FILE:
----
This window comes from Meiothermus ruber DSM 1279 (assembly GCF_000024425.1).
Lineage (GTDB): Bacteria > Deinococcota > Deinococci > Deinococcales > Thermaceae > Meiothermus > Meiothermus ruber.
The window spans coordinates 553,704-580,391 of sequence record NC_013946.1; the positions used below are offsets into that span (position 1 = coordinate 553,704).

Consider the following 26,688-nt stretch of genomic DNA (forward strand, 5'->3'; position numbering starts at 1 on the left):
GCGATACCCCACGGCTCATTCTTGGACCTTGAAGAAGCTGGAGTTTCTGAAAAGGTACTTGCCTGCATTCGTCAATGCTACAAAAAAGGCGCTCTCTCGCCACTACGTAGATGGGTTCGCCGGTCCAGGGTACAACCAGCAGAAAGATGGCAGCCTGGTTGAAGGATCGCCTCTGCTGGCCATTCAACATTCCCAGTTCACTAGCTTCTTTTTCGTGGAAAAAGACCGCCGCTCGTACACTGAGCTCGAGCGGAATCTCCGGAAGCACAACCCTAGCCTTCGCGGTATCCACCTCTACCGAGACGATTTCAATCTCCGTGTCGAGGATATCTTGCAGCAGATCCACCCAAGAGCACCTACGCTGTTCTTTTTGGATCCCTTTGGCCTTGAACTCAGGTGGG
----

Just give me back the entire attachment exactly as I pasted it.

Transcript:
This window comes from Meiothermus ruber DSM 1279 (assembly GCF_000024425.1).
Lineage (GTDB): Bacteria > Deinococcota > Deinococci > Deinococcales > Thermaceae > Meiothermus > Meiothermus ruber.
The window spans coordinates 553,704-580,391 of sequence record NC_013946.1; the positions used below are offsets into that span (position 1 = coordinate 553,704).

Consider the following 26,688-nt stretch of genomic DNA (forward strand, 5'->3'; position numbering starts at 1 on the left):
GCGATACCCCACGGCTCATTCTTGGACCTTGAAGAAGCTGGAGTTTCTGAAAAGGTACTTGCCTGCATTCGTCAATGCTACAAAAAAGGCGCTCTCTCGCCACTACGTAGATGGGTTCGCCGGTCCAGGGTACAACCAGCAGAAAGATGGCAGCCTGGTTGAAGGATCGCCTCTGCTGGCCATTCAACATTCCCAGTTCACTAGCTTCTTTTTCGTGGAAAAAGACCGCCGCTCGTACACTGAGCTCGAGCGGAATCTCCGGAAGCACAACCCTAGCCTTCGCGGTATCCACCTCTACCGAGACGATTTCAATCTCCGTGTCGAGGATATCTTGCAGCAGATCCACCCAAGAGCACCTACGCTGTTCTTTTTGGATCCCTTTGGCCTTGAACTCAGGTGGG